In an interview with two Lockheed managers involved in standing up the facility in Italy, they emphasized the following:

The plant was sized for 24 (aircraft) a year, including the Dutch aircraft.  So, planning is underway for that.  However, there is no official agreement in place yet between the Dutch and the Italians.

Question: And obviously such a facility could perform a key role for MCO in Europe and the region?

Answer: It clearly could.  They are making a very strong play to be MRO go-to for that region.  Given their investment, what they’re doing with the capability standup, it’s our position that that’s a logical choice.

However, that work has to be contracted, awarded and competed. But they are making a very, very strong case for that work to be put there in the future.

In discussions with senior USAF officials, it is clear that they understand the impact of having Italian maintenance facilities in place and the opportunity of providing for MRO services in the future for the USAF from this facility.

According to one senior USAF officer in Europe:  “The FACO facility in Italy is best positioned to provide MRO&U for Europe-based F-35s well into the future.”

The Cavour will be eventually be stocked with the F-35B Joint Strike Fighter, replacing the aging Harriers. Credit Photo: Italian Navy 

The Italian magazine, Rivista Italiana Difesa, has provided a further perspective on Italy and the F-35.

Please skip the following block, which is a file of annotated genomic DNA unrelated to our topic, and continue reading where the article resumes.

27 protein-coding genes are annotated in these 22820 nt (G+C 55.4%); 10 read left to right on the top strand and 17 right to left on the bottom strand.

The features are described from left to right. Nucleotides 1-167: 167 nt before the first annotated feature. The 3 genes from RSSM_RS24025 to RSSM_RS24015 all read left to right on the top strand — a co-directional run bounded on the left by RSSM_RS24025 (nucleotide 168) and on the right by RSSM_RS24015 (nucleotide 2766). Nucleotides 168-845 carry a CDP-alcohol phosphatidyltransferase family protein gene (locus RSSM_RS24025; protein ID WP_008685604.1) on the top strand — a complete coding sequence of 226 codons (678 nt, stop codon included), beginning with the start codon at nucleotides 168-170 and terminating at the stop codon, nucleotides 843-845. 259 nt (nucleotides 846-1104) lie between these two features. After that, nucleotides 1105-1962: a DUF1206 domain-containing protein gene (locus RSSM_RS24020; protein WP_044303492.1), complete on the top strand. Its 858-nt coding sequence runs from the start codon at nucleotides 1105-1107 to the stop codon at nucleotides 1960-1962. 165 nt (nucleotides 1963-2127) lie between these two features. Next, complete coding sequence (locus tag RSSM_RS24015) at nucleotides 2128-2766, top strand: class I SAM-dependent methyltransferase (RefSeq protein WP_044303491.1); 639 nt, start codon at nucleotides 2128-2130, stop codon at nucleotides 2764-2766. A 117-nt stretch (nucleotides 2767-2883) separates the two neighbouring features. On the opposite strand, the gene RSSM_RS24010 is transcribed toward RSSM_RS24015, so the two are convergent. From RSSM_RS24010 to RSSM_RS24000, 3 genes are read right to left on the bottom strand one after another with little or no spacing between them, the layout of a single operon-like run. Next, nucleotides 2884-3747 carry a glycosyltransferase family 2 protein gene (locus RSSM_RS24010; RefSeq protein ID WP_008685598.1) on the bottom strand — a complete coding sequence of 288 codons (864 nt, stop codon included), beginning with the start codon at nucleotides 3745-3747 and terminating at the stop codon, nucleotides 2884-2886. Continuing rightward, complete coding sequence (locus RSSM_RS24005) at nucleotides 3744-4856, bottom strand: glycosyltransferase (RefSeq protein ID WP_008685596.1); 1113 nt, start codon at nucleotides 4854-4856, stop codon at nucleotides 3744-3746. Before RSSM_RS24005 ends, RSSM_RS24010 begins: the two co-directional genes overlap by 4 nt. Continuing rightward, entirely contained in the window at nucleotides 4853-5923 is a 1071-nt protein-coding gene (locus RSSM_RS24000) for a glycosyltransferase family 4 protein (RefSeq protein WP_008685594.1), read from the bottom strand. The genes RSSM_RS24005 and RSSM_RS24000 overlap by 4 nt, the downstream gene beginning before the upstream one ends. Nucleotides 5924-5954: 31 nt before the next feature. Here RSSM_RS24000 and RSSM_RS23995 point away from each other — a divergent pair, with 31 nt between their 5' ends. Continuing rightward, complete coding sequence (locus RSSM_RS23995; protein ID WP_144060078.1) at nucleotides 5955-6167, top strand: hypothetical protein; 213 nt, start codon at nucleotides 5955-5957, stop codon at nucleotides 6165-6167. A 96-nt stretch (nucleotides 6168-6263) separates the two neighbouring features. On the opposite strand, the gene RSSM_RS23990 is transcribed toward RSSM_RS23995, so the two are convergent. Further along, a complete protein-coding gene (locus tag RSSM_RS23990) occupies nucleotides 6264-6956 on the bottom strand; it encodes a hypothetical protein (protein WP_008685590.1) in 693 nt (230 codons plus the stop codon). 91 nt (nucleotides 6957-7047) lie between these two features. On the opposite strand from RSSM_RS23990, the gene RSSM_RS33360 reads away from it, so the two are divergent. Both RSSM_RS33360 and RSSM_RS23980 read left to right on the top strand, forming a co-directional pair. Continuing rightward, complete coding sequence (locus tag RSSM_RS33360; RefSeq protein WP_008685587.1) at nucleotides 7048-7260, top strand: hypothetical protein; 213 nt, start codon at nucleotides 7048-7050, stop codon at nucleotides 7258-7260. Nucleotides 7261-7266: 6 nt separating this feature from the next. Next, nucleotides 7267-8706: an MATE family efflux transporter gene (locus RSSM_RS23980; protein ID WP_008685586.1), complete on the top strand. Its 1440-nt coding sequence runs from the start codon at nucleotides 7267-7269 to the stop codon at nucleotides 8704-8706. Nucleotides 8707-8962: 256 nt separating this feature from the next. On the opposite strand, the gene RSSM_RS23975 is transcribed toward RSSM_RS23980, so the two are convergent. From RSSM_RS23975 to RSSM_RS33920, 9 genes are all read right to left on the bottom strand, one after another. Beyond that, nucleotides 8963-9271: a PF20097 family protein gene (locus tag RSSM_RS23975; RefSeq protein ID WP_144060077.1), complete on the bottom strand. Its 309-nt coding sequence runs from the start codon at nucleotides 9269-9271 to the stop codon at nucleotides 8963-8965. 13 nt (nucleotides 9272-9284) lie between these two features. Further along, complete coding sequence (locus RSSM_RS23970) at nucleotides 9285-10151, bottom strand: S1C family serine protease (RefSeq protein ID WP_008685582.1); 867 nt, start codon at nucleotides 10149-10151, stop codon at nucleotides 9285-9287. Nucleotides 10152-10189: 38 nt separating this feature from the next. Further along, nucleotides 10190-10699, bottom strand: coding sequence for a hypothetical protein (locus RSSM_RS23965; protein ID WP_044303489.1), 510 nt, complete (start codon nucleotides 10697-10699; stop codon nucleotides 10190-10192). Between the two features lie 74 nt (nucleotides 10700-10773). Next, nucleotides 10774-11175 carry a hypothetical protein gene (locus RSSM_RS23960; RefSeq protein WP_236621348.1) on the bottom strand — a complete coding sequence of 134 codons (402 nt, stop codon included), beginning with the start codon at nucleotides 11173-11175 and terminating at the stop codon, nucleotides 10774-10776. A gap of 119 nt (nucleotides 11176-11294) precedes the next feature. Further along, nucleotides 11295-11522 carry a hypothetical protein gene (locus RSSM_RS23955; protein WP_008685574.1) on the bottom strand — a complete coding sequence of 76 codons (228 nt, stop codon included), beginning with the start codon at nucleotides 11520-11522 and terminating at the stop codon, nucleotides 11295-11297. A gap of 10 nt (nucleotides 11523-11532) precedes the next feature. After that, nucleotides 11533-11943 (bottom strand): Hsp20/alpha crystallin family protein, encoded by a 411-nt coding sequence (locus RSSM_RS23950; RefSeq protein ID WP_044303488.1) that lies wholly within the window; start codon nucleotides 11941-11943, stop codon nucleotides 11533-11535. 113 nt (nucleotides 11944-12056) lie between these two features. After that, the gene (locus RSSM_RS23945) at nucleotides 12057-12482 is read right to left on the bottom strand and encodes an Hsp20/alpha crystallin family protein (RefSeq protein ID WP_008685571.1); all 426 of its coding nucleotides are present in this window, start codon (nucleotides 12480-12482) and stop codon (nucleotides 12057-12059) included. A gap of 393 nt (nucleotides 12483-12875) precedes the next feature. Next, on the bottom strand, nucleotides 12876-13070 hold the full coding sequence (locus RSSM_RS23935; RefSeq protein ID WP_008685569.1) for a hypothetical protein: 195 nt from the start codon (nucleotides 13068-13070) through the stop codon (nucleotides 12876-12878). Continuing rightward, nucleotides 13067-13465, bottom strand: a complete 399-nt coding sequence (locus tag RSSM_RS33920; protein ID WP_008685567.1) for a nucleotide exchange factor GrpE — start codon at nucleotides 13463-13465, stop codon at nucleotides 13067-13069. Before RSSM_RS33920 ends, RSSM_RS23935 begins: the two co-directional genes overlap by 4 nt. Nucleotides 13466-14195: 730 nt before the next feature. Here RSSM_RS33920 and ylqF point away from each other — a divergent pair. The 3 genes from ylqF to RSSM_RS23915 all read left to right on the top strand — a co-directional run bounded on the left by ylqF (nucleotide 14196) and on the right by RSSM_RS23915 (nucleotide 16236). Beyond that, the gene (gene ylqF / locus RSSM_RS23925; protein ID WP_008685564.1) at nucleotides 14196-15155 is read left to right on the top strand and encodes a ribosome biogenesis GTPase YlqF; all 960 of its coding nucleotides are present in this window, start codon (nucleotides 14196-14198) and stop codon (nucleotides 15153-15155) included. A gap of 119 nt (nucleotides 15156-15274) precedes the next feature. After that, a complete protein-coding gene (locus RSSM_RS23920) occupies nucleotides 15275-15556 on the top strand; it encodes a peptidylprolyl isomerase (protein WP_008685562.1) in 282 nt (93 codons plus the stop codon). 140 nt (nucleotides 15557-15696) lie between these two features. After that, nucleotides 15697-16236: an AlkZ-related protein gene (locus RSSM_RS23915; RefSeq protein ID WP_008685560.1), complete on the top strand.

In a recent issue, the magazine provided an overview on the F-35 as seen by a senior Italian defense official. In a translation (by Second Line of Defense) from the original Italian of the key passages from the March 2013 interview, Debertolis, the Italian Secretary of Defense, discussed the F-35 and related defense issues.

RID: For Defence, the F-35 is crucial both for the operating capabilities it should guarantee to Air Force and Navy, and for the huge investment that the Defence itself put in the program. In light of this, are you concerned about delays and problems that the program already faced?

Gen.Debertolis: Currently, we aren’t worried about delays and we don’t expect anything to change. Such problems are common for a development program that, to date, completed only 35% of its test and evaluation schedule.

“Mitigation” activities are ongoing to face those problems. Only to give an example, in the STOVL version, some turbofan parts have been replaced due to excessive vibrations.

RID: Italy hasn’t formally expressed its commitment yet and the number of 90 is purely hypothetic. Can we make the point of the program status?

Gen.Debertolis: Italy will receive the first 3 aircraft in 2015. They’ll belong to Low Rate Production Lot 6, which has been already funded by Italy to sustain long term production activities.

Assembly operations of the first aircraft on the Electronic Mate and Alignment System (EMAS) will start in Cameri this year, on 18th July.

For what concerns the number of 90 fighters, we hope that it’ll remain unchanged – as the reduction from 131 to 90 already guaranteed a total saving of 4 billion euros.

RID: Regarding Cameri, which is the FACO capabilities in perspective?

Gen.Debertolis: Currently, Cameri plant has the authorization to produce Italian and Dutch aircraft. The Netherlands has ordered 85 aircraft which means producing 10 aircraft per year plus 11 aircraft for the Italian Air Force. Aircraft production for the Netherlands should start from LRIP 10/11.

That said, Lockheed Martin itself acknowledged that the FACO is a crucial asset of the program and, if required, even the production of other Countries’ aircraft could be hosted here (if producing 24 aircraft per year is in line with the capacity of the plant.